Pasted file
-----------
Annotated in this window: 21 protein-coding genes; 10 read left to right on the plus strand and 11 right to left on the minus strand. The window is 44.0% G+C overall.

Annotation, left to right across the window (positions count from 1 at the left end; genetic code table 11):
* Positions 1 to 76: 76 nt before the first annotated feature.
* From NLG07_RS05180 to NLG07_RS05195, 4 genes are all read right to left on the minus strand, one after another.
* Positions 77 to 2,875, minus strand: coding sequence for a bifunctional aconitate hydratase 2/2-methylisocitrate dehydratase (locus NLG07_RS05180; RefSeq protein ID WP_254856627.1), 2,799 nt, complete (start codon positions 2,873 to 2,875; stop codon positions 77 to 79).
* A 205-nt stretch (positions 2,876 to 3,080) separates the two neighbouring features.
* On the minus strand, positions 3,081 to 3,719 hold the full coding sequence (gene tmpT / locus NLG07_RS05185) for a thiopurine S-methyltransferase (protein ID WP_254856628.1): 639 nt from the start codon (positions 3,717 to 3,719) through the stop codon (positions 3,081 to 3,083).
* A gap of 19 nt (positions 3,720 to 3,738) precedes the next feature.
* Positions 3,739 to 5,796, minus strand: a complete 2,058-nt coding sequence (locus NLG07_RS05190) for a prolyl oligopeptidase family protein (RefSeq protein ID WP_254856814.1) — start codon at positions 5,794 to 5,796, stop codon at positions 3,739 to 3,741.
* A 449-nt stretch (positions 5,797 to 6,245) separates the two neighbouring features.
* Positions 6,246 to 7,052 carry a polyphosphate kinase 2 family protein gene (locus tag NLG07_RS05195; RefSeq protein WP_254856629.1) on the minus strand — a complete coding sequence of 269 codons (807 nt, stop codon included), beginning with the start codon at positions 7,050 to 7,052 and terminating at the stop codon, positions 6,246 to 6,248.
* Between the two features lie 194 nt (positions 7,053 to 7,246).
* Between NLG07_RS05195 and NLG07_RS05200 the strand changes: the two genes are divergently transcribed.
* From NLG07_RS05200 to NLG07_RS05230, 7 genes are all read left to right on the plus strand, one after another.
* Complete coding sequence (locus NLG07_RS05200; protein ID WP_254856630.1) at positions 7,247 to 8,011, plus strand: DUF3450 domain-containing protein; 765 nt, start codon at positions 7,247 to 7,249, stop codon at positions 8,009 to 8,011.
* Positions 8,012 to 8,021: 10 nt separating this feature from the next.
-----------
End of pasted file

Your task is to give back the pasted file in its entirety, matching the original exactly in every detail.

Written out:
Annotated in this window: 21 protein-coding genes; 10 read left to right on the plus strand and 11 right to left on the minus strand. The window is 44.0% G+C overall.

Annotation, left to right across the window (positions count from 1 at the left end; genetic code table 11):
* Positions 1 to 76: 76 nt before the first annotated feature.
* From NLG07_RS05180 to NLG07_RS05195, 4 genes are all read right to left on the minus strand, one after another.
* Positions 77 to 2,875, minus strand: coding sequence for a bifunctional aconitate hydratase 2/2-methylisocitrate dehydratase (locus NLG07_RS05180; RefSeq protein ID WP_254856627.1), 2,799 nt, complete (start codon positions 2,873 to 2,875; stop codon positions 77 to 79).
* A 205-nt stretch (positions 2,876 to 3,080) separates the two neighbouring features.
* On the minus strand, positions 3,081 to 3,719 hold the full coding sequence (gene tmpT / locus NLG07_RS05185) for a thiopurine S-methyltransferase (protein ID WP_254856628.1): 639 nt from the start codon (positions 3,717 to 3,719) through the stop codon (positions 3,081 to 3,083).
* A gap of 19 nt (positions 3,720 to 3,738) precedes the next feature.
* Positions 3,739 to 5,796, minus strand: a complete 2,058-nt coding sequence (locus NLG07_RS05190) for a prolyl oligopeptidase family protein (RefSeq protein ID WP_254856814.1) — start codon at positions 5,794 to 5,796, stop codon at positions 3,739 to 3,741.
* A 449-nt stretch (positions 5,797 to 6,245) separates the two neighbouring features.
* Positions 6,246 to 7,052 carry a polyphosphate kinase 2 family protein gene (locus tag NLG07_RS05195; RefSeq protein WP_254856629.1) on the minus strand — a complete coding sequence of 269 codons (807 nt, stop codon included), beginning with the start codon at positions 7,050 to 7,052 and terminating at the stop codon, positions 6,246 to 6,248.
* Between the two features lie 194 nt (positions 7,053 to 7,246).
* Between NLG07_RS05195 and NLG07_RS05200 the strand changes: the two genes are divergently transcribed.
* From NLG07_RS05200 to NLG07_RS05230, 7 genes are all read left to right on the plus strand, one after another.
* Complete coding sequence (locus NLG07_RS05200; protein ID WP_254856630.1) at positions 7,247 to 8,011, plus strand: DUF3450 domain-containing protein; 765 nt, start codon at positions 7,247 to 7,249, stop codon at positions 8,009 to 8,011.
* Positions 8,012 to 8,021: 10 nt separating this feature from the next.